When visible light scanning is not successful we can turn to another part of the electromagnetic spectrum to produce our 3D models – we use an X-ray beam. Unlike light, X-rays can penetrate even thick opaque material. Some of the X-rays in the beam will be absorbed by the object and the amount of absorption varies with the thickness, density and materials of the object. By detecting the variations in the X-rays that have passed through an object we can build a picture of the internal features. This only gives us a 2D image but by taking lots of digital X-ray images from different directions it is possible to reconstruct a 3D X-ray image of an object. This is computed tomography, also known as CT scanning.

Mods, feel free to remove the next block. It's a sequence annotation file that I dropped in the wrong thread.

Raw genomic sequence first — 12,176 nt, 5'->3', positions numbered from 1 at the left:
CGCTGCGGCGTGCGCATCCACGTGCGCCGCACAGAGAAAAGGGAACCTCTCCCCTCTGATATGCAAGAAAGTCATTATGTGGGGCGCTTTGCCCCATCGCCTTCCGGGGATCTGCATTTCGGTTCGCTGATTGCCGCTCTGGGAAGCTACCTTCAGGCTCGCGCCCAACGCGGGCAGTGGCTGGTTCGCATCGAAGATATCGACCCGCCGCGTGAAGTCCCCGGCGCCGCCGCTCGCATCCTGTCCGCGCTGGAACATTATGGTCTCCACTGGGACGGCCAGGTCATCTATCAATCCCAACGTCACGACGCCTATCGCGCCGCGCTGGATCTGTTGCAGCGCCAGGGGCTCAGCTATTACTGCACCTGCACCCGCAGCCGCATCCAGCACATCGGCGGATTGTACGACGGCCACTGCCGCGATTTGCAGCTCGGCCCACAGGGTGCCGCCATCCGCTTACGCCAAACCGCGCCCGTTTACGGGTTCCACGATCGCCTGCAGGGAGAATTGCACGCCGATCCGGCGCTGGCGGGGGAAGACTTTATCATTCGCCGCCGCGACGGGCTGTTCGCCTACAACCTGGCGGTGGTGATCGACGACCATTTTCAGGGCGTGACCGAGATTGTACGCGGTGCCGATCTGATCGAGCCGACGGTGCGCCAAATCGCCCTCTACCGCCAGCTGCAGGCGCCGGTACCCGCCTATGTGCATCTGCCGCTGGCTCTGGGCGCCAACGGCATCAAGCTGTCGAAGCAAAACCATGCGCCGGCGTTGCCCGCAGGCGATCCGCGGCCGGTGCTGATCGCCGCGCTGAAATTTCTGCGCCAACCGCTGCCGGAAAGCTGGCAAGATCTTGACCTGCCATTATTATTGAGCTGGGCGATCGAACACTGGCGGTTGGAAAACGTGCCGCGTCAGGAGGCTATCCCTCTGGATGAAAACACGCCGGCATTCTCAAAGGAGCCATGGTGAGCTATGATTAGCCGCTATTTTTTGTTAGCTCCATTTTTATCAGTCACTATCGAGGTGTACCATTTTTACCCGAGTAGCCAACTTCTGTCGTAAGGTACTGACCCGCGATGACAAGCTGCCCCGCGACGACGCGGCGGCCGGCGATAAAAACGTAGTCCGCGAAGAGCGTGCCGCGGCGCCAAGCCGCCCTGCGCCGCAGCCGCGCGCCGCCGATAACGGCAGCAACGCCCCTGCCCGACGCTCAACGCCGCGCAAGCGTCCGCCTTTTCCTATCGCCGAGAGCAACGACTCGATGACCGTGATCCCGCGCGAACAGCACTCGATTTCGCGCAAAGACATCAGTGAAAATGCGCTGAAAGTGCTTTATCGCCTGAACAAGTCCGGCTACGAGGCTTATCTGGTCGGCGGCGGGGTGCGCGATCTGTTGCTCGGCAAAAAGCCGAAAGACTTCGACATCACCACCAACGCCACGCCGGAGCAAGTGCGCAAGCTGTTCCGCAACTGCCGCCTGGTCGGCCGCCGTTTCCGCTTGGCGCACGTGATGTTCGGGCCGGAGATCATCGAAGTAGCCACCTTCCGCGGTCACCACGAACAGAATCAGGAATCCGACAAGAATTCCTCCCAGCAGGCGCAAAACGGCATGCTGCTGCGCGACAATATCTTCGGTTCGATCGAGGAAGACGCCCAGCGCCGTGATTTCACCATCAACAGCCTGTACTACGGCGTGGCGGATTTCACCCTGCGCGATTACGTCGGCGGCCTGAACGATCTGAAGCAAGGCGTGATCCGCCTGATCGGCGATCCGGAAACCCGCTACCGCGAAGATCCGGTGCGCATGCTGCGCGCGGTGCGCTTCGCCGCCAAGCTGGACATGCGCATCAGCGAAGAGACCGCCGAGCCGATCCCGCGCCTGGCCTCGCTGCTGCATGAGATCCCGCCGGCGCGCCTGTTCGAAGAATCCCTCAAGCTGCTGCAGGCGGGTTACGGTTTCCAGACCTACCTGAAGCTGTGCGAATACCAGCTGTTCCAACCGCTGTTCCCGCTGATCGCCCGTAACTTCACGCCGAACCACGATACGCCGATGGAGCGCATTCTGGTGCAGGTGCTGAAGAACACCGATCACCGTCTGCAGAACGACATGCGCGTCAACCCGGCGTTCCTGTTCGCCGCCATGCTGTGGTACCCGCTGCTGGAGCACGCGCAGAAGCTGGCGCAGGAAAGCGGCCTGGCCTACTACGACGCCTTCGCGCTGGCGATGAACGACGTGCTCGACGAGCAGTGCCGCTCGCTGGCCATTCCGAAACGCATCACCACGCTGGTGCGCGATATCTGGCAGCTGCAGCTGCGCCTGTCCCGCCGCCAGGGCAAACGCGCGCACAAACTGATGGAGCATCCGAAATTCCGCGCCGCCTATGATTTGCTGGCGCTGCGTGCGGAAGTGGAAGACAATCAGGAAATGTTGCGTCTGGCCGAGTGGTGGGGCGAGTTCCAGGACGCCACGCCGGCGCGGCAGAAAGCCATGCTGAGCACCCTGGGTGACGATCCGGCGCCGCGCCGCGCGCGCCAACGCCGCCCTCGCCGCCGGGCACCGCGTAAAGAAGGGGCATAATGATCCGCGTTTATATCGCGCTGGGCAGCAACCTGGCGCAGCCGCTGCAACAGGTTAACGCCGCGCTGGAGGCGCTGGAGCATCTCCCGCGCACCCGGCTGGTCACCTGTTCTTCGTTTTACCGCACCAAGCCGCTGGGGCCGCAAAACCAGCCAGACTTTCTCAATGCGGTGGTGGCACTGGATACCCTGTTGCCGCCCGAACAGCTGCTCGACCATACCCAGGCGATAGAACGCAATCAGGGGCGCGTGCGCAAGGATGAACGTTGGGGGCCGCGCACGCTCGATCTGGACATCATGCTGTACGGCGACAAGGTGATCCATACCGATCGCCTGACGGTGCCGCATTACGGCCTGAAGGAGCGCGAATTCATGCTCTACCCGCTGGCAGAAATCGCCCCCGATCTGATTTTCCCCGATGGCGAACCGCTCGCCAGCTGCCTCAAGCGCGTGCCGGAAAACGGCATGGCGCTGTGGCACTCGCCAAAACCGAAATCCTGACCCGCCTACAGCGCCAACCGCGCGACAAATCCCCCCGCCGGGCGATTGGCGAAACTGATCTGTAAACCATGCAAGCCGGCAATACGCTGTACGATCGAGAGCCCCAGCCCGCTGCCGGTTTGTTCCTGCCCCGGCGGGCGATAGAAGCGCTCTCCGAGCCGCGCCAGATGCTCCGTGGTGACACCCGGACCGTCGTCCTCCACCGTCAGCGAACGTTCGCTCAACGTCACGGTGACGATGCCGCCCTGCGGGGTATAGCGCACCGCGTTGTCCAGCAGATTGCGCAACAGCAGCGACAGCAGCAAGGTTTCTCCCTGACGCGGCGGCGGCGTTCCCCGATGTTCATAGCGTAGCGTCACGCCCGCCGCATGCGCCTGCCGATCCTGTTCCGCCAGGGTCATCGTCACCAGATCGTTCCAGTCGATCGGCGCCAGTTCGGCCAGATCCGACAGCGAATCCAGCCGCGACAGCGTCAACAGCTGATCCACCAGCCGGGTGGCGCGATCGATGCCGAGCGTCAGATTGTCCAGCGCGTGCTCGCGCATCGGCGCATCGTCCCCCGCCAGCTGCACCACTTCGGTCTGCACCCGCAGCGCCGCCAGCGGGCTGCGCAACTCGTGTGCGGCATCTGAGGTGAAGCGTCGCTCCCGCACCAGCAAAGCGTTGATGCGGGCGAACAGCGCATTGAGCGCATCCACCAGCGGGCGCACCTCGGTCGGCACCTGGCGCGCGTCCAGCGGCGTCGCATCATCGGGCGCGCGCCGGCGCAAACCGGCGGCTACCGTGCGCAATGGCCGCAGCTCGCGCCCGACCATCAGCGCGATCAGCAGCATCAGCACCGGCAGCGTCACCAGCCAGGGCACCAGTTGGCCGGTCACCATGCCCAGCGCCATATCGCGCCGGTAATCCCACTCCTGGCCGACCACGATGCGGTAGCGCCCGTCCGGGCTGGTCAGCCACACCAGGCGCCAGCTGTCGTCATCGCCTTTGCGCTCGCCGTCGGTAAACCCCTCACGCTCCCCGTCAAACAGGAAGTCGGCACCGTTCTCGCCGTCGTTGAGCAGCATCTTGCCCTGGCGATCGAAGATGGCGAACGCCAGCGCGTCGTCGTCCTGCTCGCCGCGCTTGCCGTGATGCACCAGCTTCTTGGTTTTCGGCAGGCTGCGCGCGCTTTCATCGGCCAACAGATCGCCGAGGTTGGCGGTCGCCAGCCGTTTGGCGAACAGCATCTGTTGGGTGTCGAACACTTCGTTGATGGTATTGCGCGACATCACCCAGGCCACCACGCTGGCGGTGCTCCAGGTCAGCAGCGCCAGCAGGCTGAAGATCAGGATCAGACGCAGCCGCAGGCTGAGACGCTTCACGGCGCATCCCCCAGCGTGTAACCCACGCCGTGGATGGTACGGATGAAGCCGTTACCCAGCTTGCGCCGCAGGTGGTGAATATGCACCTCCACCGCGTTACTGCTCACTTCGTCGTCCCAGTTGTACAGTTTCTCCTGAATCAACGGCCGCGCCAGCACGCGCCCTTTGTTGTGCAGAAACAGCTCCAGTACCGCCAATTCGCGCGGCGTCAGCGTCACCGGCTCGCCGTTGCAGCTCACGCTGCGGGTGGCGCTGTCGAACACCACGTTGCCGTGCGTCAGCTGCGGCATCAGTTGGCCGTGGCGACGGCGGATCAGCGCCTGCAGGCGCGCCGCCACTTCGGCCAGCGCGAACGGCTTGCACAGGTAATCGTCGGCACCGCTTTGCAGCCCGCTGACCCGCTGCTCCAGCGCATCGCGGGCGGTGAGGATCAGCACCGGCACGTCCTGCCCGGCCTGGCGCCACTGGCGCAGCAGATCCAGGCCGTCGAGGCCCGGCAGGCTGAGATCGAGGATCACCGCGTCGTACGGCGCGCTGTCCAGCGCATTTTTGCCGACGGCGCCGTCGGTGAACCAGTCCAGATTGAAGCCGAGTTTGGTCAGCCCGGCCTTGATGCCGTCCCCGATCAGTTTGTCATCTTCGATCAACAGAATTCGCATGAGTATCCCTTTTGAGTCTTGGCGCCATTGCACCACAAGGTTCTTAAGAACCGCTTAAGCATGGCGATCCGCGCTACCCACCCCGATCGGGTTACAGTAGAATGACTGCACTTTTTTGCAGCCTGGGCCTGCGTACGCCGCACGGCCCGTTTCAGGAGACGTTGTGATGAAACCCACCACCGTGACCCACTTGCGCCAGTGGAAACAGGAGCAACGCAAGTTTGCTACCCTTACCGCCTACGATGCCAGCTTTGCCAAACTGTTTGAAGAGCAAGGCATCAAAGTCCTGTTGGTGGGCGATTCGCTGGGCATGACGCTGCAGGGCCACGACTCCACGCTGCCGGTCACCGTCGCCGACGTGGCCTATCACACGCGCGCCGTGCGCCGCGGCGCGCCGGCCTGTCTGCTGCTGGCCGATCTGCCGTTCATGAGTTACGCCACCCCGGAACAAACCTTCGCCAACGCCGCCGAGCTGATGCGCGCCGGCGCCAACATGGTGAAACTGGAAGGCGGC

At the weekend we made an out-of-hours visit to Radiology at Pinderfields Hospital, West Yorkshire, with a range of weird and wonderful packages that certainly raised a few curious eyebrows as we traversed the hospital foyer. The largest of these was half of the lower jaw of a sperm whale. When the CT scan it made, the x-ray source and detector spin round the object as it slowly passes through the circular gantry.
From the CT data we can explore the internal structures of the jaw, recreating slices through the bone at any angle and reconstruct the surface of the object in 3D. This will only be a black and white 3D model until the texture photographs are applied to the surface.